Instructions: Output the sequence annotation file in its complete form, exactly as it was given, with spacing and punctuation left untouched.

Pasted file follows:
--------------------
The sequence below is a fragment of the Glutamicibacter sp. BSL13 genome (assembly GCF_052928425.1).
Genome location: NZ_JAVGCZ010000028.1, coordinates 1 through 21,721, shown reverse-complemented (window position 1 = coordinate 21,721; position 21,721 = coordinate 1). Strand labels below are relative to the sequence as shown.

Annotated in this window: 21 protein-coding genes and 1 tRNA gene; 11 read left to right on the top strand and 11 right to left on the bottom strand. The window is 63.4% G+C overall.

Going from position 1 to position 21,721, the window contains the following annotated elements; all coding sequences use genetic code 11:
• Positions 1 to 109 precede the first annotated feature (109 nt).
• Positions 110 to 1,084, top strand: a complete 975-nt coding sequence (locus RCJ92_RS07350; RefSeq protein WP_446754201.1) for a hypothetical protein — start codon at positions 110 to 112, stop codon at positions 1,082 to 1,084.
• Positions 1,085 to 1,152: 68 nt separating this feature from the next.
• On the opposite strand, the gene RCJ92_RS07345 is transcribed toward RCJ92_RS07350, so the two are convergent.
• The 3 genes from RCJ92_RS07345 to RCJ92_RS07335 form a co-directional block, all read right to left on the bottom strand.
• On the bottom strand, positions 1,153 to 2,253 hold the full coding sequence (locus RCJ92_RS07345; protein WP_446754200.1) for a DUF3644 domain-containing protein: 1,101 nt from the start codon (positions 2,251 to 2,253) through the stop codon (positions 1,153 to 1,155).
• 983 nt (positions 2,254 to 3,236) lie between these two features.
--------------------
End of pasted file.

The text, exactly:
The sequence below is a fragment of the Glutamicibacter sp. BSL13 genome (assembly GCF_052928425.1).
Genome location: NZ_JAVGCZ010000028.1, coordinates 1 through 21,721, shown reverse-complemented (window position 1 = coordinate 21,721; position 21,721 = coordinate 1). Strand labels below are relative to the sequence as shown.

Annotated in this window: 21 protein-coding genes and 1 tRNA gene; 11 read left to right on the top strand and 11 right to left on the bottom strand. The window is 63.4% G+C overall.

Going from position 1 to position 21,721, the window contains the following annotated elements; all coding sequences use genetic code 11:
• Positions 1 to 109 precede the first annotated feature (109 nt).
• Positions 110 to 1,084, top strand: a complete 975-nt coding sequence (locus RCJ92_RS07350; RefSeq protein WP_446754201.1) for a hypothetical protein — start codon at positions 110 to 112, stop codon at positions 1,082 to 1,084.
• Positions 1,085 to 1,152: 68 nt separating this feature from the next.
• On the opposite strand, the gene RCJ92_RS07345 is transcribed toward RCJ92_RS07350, so the two are convergent.
• The 3 genes from RCJ92_RS07345 to RCJ92_RS07335 form a co-directional block, all read right to left on the bottom strand.
• On the bottom strand, positions 1,153 to 2,253 hold the full coding sequence (locus RCJ92_RS07345; protein WP_446754200.1) for a DUF3644 domain-containing protein: 1,101 nt from the start codon (positions 2,251 to 2,253) through the stop codon (positions 1,153 to 1,155).
• 983 nt (positions 2,254 to 3,236) lie between these two features.